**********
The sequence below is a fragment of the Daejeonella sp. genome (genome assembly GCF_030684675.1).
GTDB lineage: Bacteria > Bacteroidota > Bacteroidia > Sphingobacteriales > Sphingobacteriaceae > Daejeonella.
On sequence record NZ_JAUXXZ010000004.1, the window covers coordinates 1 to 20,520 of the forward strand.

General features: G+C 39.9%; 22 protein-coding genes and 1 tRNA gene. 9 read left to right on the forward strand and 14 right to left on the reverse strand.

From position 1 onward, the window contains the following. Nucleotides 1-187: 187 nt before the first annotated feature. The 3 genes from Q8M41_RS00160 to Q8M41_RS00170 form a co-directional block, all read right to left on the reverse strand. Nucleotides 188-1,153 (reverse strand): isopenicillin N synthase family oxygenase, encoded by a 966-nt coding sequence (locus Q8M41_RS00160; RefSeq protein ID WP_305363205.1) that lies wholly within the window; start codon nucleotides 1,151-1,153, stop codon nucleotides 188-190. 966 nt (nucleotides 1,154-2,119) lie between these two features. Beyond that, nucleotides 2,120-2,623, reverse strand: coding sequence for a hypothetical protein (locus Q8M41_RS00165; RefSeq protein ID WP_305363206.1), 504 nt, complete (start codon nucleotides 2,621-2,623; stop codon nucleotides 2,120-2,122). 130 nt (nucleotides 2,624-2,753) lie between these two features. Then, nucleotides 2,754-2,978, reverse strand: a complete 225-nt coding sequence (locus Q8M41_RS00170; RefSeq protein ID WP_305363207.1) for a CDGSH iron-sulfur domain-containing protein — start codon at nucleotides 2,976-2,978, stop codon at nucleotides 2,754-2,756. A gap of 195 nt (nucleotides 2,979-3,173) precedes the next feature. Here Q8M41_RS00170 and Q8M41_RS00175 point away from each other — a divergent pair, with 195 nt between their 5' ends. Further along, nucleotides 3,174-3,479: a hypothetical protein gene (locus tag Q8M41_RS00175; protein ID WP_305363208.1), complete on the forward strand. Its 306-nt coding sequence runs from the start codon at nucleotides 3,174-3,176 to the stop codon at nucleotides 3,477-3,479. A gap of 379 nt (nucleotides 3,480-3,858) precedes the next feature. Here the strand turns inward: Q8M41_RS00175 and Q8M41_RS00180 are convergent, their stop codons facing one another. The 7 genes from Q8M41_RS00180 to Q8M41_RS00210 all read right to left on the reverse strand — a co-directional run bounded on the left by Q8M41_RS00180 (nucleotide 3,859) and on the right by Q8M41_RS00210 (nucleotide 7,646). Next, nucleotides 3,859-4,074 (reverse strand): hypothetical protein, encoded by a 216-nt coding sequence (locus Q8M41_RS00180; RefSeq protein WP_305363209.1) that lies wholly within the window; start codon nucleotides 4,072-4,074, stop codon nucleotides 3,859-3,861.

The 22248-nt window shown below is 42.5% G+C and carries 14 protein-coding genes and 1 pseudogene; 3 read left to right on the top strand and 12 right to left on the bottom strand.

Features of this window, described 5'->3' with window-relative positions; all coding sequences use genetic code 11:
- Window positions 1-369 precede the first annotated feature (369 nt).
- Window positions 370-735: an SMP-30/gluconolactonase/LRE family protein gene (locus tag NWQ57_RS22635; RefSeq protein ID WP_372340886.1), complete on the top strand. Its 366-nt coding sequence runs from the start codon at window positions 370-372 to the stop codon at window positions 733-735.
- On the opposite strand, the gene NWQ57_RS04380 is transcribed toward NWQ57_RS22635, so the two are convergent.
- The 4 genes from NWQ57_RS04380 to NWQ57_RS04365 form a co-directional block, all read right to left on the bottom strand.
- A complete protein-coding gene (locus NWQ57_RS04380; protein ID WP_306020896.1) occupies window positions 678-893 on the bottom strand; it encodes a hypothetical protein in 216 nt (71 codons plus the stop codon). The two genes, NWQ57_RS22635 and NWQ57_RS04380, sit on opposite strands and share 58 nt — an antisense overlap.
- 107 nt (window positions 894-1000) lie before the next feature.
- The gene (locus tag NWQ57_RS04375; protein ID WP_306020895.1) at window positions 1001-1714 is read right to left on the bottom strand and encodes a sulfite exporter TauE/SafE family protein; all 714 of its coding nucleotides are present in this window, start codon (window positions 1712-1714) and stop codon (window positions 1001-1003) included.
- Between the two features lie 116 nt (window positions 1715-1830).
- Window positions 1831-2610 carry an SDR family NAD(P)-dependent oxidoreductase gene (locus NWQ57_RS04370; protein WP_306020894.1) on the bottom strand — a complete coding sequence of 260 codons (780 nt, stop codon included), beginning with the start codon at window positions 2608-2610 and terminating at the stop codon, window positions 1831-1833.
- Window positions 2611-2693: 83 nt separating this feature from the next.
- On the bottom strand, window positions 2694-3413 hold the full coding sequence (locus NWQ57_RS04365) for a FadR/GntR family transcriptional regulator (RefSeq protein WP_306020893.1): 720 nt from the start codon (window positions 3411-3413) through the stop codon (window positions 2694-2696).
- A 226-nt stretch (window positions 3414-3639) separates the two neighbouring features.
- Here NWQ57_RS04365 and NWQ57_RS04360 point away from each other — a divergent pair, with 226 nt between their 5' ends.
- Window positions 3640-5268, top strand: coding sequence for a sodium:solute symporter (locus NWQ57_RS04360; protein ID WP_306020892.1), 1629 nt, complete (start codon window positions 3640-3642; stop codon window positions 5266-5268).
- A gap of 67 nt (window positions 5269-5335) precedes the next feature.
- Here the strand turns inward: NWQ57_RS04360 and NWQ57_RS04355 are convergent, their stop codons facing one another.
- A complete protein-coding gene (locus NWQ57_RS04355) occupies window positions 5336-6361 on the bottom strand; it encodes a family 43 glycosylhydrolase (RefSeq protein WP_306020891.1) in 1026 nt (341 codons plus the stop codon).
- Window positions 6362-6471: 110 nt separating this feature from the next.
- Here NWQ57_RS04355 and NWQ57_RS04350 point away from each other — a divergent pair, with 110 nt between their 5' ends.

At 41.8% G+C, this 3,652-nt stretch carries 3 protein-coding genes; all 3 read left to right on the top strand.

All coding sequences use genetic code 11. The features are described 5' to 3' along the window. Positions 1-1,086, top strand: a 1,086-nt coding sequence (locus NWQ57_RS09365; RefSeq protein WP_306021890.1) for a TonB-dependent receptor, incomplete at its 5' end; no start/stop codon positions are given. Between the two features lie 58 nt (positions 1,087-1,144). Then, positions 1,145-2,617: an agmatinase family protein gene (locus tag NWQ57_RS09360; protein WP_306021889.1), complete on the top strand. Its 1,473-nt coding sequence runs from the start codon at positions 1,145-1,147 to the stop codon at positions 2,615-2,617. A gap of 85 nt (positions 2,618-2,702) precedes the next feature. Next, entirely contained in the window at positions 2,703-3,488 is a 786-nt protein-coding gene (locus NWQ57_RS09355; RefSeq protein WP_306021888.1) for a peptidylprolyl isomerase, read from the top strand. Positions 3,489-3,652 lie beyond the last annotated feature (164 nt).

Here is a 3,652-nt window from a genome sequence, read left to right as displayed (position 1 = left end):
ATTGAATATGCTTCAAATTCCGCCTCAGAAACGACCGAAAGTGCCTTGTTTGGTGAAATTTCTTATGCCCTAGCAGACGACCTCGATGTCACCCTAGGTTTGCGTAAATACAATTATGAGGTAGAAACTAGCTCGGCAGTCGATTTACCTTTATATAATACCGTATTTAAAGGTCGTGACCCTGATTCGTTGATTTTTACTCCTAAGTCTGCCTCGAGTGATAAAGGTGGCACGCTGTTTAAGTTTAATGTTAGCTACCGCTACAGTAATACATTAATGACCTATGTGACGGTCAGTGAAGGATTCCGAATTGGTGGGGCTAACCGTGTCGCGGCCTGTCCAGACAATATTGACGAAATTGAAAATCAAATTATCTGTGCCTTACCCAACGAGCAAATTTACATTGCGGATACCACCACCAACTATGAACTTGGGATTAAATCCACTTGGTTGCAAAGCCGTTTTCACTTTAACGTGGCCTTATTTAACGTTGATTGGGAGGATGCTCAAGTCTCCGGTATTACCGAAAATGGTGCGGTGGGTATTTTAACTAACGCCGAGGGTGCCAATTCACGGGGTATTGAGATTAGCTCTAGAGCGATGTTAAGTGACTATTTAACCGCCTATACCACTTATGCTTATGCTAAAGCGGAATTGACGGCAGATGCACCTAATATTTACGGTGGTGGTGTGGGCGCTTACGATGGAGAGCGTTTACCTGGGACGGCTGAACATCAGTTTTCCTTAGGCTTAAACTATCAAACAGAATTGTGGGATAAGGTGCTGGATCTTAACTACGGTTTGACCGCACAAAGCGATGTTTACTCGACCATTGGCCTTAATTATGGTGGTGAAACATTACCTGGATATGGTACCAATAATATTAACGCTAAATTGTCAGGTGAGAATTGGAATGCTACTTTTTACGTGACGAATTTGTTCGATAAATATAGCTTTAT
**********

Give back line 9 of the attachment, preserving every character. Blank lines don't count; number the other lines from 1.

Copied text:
- Window positions 370-735: an SMP-30/gluconolactonase/LRE family protein gene (locus tag NWQ57_RS22635; RefSeq protein ID WP_372340886.1), complete on the top strand. Its 366-nt coding sequence runs from the start codon at window positions 370-372 to the stop codon at window positions 733-735.